Thursday, April 19, 2018

The Starbucks while Black incident and the Lie to Me show

The Liberty Bell in Philadelphia, PA.
Would you like a less academic way to learn about unconscious and conscious racial bias? Were you puzzled by the Philadelphia police commissioner's stance or why some black people appear to have little empathy for other black people's struggle with racism?

I'm thinking now of Commissioner Richard Ross, who is black. He could have been more thoughtful with his comment regarding the Starbucks incident. As it is, he said, his officers "did absolutely nothing wrong,” and that the men who were arrested, Nelson and Robinson, were disrespectful to officers. (Related: Choked for Challenging) I'm sure some see his stance as simply his job, his duty to stand up for his men. 

But what about tone? What about acknowledging that six police officers for two men is a bit much. Ross has since apologized for his handling of the issue.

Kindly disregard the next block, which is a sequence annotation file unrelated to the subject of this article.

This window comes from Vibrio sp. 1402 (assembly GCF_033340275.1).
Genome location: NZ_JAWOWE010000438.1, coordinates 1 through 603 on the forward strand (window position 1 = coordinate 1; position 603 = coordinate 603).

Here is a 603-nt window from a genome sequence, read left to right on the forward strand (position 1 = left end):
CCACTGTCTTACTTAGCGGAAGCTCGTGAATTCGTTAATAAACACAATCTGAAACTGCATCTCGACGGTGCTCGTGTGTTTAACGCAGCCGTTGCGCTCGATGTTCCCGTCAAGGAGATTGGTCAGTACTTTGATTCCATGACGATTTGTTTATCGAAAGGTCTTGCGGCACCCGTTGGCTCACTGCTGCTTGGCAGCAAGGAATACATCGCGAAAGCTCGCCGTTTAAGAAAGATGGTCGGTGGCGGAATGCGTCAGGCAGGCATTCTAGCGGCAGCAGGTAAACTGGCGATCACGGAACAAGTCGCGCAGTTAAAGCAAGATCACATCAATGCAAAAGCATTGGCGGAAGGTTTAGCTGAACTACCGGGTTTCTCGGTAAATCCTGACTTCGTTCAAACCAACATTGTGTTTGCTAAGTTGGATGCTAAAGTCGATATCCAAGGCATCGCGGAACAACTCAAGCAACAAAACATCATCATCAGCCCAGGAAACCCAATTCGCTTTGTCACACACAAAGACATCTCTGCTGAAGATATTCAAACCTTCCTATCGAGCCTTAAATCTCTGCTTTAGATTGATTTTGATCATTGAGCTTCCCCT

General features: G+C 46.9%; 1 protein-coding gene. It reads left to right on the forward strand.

Of course, I and others wonder about the Starbucks manager who called the police. Her 911 call was brief, and she did not mention the ethnicity of the men. But what's her background, what was her logic, and what will Starbucks do with her?

In any event, if you can find this old episode of Lie to Me, I recommend you watch it. The show's available in Netflix's library, I believe. The episode is about a black fireman who shows disgust for a murdered black fireman who had spoken up about racism in his firehouse. And after you watch it, think about taking the bias test at Project Implicit.

Lagniappe: Remember in 2015 when Starbucks tried to "start a conversation about race" in its shops with its "Race Together" campaign? People hated them for it.

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